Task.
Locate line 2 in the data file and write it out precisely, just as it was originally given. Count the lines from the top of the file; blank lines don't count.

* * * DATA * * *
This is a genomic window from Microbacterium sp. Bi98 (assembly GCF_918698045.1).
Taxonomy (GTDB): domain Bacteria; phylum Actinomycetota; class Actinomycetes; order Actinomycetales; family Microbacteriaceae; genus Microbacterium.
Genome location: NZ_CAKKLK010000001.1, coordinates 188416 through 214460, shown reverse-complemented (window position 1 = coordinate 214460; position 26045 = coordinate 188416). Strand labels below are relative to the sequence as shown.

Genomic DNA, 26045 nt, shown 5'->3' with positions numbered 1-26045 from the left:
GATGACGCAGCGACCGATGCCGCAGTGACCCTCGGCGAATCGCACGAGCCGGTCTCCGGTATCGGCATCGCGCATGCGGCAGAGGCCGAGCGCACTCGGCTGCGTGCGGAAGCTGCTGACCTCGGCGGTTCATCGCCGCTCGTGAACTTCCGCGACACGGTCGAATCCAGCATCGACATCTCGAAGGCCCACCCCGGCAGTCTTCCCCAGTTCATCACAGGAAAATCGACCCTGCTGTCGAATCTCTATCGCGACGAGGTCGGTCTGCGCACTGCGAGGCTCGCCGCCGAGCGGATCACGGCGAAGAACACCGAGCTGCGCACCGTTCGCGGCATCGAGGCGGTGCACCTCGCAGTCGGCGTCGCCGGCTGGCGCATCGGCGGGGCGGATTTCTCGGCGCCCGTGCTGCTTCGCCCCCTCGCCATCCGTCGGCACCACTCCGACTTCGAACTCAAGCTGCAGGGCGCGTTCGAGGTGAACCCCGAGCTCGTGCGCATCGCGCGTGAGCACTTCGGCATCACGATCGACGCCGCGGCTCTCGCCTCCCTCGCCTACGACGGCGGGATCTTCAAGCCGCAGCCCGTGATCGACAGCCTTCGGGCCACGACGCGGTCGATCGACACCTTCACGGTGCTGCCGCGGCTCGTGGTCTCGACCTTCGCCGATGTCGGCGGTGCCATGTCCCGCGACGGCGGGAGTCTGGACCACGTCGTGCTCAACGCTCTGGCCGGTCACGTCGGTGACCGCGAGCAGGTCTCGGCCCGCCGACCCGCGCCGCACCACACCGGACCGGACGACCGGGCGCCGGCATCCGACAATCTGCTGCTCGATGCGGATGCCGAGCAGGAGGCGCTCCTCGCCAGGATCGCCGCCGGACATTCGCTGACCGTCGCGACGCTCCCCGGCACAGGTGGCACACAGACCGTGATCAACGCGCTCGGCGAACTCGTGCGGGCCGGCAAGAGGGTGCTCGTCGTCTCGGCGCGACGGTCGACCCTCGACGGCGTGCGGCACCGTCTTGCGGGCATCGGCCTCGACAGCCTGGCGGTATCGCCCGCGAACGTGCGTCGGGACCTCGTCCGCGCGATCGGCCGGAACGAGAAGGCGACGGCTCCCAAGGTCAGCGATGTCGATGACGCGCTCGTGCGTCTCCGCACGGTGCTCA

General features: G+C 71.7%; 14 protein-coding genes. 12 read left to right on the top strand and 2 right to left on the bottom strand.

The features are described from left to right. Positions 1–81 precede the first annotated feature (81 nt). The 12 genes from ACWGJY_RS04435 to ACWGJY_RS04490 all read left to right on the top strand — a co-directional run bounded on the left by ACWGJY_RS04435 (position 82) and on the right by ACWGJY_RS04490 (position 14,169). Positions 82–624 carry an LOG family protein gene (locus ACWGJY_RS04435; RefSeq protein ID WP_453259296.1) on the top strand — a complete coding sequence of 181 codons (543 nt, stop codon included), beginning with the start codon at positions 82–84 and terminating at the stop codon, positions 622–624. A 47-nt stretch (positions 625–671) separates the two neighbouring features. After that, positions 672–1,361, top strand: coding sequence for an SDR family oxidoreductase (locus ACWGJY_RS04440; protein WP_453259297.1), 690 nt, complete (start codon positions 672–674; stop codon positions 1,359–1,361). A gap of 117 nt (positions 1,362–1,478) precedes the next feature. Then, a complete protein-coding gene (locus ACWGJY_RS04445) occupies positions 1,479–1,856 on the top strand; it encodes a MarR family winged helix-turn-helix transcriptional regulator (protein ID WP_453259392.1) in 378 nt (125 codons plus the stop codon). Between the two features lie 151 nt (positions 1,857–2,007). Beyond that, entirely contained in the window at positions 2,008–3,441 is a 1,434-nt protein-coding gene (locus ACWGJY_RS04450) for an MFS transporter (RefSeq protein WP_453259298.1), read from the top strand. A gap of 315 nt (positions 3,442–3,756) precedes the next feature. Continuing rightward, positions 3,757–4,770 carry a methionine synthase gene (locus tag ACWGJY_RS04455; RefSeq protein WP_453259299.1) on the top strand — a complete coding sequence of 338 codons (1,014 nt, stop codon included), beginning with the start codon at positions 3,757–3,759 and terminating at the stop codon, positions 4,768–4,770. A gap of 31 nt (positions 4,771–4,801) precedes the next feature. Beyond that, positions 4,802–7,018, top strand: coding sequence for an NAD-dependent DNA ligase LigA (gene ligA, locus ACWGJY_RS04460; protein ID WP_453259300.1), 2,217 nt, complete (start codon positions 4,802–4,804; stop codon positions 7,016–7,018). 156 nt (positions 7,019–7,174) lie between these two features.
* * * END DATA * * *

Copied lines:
Taxonomy (GTDB): domain Bacteria; phylum Actinomycetota; class Actinomycetes; order Actinomycetales; family Microbacteriaceae; genus Microbacterium.